Twitter says it’ll eventually let people natively record their Spaces

Twitter’s social audio feature Spaces continues to expand its test group, but currently if you miss a live session, you miss the conversation for good. That, however, might change soon. In an interview with The Verge’s Nilay Patel on his Decoder podcast, Kayvon Beykpour, head of consumer product at Twitter, says the company plans to build a way to natively record conversations.

“I think it should be a choice,” he says. “If you think that the conversation was worth playing back, you ought to be able to do that. I personally am a little bit more bullish on two things. One, obviously the host should be able to save it and do whatever they want. Maybe you host a Space, you save it, then want to go edit it. You should be able to do that.”

He goes on to say that the idea of recording and sharing clips gets trickier when participants want to share audio without the host’s explicit consent.

“I also think that the notion of letting the audience pick sound bites and share them as clips could be really, really powerful,” he says. “Now, the challenge with that is you have a sort of a really challenging consent issue because you have the host’s intent in mind of, does the host want this conversation to be preserved or shared? [Then] there’s the speakers, who are a different actor than the host. Their consent is really important.”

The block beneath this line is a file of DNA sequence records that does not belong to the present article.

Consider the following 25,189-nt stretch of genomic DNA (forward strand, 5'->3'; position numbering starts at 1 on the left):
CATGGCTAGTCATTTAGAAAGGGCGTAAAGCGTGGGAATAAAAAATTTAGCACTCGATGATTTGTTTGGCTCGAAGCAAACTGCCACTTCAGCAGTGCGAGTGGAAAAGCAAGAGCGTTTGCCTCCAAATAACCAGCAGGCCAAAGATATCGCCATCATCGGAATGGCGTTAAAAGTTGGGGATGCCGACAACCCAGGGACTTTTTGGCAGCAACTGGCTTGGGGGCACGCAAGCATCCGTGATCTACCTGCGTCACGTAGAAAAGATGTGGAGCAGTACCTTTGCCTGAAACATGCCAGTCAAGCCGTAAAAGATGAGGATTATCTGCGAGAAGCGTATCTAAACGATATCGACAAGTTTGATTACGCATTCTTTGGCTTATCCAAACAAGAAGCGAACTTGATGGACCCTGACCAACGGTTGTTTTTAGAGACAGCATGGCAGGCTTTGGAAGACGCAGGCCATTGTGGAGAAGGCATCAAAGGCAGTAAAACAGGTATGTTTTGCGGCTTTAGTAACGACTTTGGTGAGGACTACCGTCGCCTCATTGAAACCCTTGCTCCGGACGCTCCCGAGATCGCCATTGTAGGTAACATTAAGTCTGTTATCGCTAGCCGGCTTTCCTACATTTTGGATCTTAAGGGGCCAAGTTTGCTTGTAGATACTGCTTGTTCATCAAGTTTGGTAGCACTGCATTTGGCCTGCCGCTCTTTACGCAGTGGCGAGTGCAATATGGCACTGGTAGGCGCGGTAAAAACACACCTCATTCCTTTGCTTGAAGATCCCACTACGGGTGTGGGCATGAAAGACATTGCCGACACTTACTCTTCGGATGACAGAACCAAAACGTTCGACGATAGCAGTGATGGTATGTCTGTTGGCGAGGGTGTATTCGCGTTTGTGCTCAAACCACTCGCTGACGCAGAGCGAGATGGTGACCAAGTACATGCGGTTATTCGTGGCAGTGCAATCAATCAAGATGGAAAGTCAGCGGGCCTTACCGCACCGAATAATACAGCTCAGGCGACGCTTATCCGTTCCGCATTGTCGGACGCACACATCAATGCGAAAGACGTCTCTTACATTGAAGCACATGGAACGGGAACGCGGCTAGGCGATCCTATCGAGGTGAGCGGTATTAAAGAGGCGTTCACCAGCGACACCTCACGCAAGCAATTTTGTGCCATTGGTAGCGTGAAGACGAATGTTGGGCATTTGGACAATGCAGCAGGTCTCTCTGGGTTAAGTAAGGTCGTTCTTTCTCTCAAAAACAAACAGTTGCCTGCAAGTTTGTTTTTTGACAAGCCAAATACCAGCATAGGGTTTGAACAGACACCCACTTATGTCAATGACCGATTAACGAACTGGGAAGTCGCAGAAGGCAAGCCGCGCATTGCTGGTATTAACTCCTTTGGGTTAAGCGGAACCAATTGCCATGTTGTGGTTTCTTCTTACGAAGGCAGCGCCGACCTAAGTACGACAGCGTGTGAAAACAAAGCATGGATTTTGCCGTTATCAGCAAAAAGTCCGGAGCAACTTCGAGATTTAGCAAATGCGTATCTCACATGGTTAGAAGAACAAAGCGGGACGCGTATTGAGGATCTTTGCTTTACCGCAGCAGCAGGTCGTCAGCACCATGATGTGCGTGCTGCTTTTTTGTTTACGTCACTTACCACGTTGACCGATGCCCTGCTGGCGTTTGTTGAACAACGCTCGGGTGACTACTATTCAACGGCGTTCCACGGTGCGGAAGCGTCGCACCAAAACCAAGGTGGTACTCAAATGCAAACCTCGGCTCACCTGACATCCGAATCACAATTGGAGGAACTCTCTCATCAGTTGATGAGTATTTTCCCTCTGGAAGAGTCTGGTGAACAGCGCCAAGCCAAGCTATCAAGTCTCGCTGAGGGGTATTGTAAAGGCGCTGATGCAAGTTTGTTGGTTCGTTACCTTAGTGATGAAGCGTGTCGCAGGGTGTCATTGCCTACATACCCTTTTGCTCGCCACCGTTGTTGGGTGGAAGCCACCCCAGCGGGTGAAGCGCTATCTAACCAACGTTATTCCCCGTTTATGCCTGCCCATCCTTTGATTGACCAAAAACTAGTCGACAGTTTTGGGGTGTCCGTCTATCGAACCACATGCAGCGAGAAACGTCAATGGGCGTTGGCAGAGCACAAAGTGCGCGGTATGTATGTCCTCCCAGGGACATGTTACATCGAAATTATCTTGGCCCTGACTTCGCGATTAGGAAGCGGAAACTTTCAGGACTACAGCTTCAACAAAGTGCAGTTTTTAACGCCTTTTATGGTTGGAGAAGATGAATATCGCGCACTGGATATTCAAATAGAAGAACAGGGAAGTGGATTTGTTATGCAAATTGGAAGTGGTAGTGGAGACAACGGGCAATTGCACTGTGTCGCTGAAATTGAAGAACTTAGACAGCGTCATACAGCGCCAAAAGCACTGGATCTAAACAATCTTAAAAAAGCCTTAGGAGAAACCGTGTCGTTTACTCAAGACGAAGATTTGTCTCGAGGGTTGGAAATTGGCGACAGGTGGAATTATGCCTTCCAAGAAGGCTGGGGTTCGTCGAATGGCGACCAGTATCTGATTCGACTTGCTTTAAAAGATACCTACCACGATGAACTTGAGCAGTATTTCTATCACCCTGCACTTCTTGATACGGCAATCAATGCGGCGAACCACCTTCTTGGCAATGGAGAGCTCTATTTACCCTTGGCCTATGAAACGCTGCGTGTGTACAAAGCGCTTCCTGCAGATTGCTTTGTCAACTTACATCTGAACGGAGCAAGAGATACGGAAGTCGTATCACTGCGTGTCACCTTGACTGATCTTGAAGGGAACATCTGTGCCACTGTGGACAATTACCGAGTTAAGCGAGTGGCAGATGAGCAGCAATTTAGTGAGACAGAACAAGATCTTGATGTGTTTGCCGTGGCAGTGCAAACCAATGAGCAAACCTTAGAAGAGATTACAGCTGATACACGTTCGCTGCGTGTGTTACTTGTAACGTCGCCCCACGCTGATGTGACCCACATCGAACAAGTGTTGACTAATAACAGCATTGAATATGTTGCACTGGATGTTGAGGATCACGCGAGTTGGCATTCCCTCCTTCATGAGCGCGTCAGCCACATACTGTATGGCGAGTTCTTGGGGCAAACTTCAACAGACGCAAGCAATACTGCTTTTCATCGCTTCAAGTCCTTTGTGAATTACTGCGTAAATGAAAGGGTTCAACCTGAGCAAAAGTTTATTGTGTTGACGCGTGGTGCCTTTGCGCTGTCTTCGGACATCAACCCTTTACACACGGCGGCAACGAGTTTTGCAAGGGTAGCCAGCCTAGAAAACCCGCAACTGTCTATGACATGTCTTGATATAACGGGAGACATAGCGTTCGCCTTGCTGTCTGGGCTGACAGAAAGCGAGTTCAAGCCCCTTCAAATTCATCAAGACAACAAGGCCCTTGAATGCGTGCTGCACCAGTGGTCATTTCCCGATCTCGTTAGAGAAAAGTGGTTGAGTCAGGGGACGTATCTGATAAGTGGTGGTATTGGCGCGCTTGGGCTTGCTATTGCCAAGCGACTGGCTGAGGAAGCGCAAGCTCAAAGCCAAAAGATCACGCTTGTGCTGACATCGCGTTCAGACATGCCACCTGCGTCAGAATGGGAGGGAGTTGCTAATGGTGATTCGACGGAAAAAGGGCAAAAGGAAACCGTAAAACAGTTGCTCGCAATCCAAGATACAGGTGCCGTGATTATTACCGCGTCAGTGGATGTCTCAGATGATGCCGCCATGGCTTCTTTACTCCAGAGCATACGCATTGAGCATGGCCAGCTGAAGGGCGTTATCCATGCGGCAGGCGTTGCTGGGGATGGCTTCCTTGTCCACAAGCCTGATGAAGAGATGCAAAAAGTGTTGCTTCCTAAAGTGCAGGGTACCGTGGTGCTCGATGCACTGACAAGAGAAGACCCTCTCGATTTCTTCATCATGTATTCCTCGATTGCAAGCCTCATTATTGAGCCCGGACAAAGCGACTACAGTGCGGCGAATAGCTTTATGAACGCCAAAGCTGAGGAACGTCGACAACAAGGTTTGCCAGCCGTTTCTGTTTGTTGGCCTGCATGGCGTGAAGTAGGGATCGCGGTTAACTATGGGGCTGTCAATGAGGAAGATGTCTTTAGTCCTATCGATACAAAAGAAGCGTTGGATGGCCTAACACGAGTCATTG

Currently, Twitter does record conversations and retains them for 30 days, but only for moderation purposes. The hosts can download that data for as long as Twitter has it, as well as a copy of the transcription (so long as the host had them turned on during the session). Its competitor Clubhouse, on the other hand, only keeps conversation recordings when a room is live, in case a rule violation comes up, but then deletes the data once the room ends.

The idea that Twitter might let users natively record sets Spaces up to be a direct funnel to podcasting. It also changes the energy of a Space from an off-the-cuff conversation to one that might sound more professional. The functionality might be similar to the forthcoming audio app from Mark Cuban and Falon Fatemi called Fireside, which will also allow people to record their conversations. The app, which The Verge checked out last week, even builds music into the live shows so that the recordings sound more like a podcast. Fireside itself will eventually allow people to distribute their recordings natively through RSS feeds.

Twitter doesn’t seem to want to align Spaces that closely with the podcasting ecosystem, but the team does appear to recognize that people want their conversations to be preserved and distributed outside of Twitter itself.

You can hear the full Decoder conversation below in which Beykpour discusses more of Twitter’s new features, including Super Follows.